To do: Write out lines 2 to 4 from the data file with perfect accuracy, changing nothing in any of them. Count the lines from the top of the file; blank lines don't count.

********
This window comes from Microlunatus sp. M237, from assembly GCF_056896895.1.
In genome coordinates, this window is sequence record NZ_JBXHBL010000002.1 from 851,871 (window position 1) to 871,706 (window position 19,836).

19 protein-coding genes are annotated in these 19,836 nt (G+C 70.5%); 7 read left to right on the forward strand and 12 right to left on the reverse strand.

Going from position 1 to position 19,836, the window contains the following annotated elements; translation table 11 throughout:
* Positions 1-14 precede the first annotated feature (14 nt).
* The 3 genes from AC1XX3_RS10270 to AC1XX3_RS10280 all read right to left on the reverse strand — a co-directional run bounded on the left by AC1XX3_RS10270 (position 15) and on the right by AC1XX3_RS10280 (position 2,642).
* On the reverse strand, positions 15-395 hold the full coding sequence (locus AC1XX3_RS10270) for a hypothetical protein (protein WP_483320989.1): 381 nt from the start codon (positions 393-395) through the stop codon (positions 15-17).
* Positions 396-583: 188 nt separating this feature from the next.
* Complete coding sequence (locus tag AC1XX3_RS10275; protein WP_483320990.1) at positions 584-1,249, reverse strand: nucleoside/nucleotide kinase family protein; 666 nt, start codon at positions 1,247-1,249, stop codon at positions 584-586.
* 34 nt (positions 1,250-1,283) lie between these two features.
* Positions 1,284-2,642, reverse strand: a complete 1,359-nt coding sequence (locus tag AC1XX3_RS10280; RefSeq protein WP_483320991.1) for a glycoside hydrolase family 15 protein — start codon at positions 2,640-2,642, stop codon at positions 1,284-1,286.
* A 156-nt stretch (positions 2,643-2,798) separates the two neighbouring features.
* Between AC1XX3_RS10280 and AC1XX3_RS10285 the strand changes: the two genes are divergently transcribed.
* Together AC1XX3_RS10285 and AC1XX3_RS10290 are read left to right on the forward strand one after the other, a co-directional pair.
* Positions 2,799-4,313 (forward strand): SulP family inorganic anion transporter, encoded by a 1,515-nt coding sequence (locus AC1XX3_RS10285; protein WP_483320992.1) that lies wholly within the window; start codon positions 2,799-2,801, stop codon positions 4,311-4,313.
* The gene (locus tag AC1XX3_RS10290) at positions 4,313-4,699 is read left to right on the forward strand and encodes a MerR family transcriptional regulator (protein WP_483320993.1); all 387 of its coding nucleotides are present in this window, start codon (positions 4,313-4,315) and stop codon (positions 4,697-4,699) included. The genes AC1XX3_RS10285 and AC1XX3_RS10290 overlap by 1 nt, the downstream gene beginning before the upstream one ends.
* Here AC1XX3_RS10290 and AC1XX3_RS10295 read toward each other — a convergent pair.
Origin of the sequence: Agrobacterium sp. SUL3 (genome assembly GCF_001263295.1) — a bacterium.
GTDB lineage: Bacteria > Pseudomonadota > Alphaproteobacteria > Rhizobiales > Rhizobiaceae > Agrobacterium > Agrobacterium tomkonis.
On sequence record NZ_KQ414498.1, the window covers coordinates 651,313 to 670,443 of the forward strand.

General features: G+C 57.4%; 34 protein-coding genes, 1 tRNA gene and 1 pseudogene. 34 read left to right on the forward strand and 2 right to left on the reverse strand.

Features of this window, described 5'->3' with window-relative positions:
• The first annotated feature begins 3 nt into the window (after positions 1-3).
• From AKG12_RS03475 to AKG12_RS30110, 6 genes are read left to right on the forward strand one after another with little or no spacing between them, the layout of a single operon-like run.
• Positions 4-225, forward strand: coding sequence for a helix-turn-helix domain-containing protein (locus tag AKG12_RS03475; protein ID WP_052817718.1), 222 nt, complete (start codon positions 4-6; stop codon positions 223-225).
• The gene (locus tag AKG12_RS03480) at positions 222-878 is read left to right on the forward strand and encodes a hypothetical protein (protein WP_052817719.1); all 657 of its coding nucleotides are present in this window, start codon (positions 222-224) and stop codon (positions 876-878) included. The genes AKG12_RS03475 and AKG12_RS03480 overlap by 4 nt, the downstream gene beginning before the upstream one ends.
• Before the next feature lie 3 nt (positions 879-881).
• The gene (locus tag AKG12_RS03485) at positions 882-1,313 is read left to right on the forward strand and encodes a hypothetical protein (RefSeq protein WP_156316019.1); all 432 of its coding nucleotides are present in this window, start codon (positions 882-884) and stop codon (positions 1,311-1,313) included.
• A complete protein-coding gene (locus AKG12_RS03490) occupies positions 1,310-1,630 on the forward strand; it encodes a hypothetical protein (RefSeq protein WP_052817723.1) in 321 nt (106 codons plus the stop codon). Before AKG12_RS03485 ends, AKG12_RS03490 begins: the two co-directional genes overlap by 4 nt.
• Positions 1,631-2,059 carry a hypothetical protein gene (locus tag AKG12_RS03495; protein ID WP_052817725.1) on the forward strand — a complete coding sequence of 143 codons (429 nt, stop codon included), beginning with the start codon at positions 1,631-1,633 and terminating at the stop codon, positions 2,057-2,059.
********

In genome coordinates, this window is sequence record NZ_JBXHBL010000002.1 from 851,871 (window position 1) to 871,706 (window position 19,836).

19 protein-coding genes are annotated in these 19,836 nt (G+C 70.5%); 7 read left to right on the forward strand and 12 right to left on the reverse strand.

Going from position 1 to position 19,836, the window contains the following annotated elements; translation table 11 throughout: